“The burden on someone forced to defend a lawsuit in a far-flung forum is the same no matter who owns the courthouse.”
—Cory Andrews, WLF Vice President of Litigation
Click here for WLF’s brief.
WASHINGTON, DC—Washington Legal Foundation (WLF) today filed an amicus curiae brief asking the U.S. Court of Appeals for the Seventh Circuit to rehear en banc an important personal-jurisdiction case. Although the U.S. Supreme Court’s 2017 Bristol-Myers decision cut back on a court’s exercise of jurisdiction over out-of-state defendants, a Seventh Circuit panel held that Bristol-Myers does not apply in federal court.
The appeal arises from a suit under the Telephone Consumer Protection Act, a federal law that prohibits sending unsolicited faxes. The named plaintiff alleges that IQVIA, a Delaware healthcare-data company headquartered in Pennsylvania, sent two unsolicited faxes to an Illinois medical office. Seeking to represent a nationwide class of everyone in the United States who received an unsolicited fax from IQVIA, the plaintiff demands thousands of dollars in statutory damages per fax.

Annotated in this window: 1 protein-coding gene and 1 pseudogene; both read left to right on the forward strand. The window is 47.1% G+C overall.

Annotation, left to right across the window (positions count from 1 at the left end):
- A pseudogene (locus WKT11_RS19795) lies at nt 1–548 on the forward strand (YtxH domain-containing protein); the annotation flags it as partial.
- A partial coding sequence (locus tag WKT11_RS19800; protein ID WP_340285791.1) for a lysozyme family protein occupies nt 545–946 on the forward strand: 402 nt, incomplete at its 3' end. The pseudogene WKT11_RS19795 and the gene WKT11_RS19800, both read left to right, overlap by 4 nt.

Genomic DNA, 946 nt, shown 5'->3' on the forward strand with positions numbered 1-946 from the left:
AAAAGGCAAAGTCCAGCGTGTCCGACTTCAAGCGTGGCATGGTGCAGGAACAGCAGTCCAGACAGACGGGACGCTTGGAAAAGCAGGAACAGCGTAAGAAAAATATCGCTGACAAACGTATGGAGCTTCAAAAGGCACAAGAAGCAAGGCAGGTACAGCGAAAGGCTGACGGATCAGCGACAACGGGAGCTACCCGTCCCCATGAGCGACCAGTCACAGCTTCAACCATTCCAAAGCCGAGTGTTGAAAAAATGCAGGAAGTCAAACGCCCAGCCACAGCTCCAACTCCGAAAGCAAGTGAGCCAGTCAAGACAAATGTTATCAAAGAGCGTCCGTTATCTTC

Because due process strictly limits a court’s jurisdiction over a nonresident defendant to only claims arising from the defendant’s contacts with the forum state, the Illinois district court dismissed all class claims unconnected to Illinois. The Seventh Circuit reversed, however, holding that Bristol-Myers does not apply to a federal court action arising under federal law.
As WLF’s brief shows, the panel’s deeply flawed analysis contravenes Supreme Court precedent and upends long-settled Seventh Circuit case law. Highlighting the flaws in the panel’s analysis, WLF contends that the panel’s opinion, if left to stand, would transform specific jurisdiction in a class action into “a loose and spurious form of general jurisdiction.”
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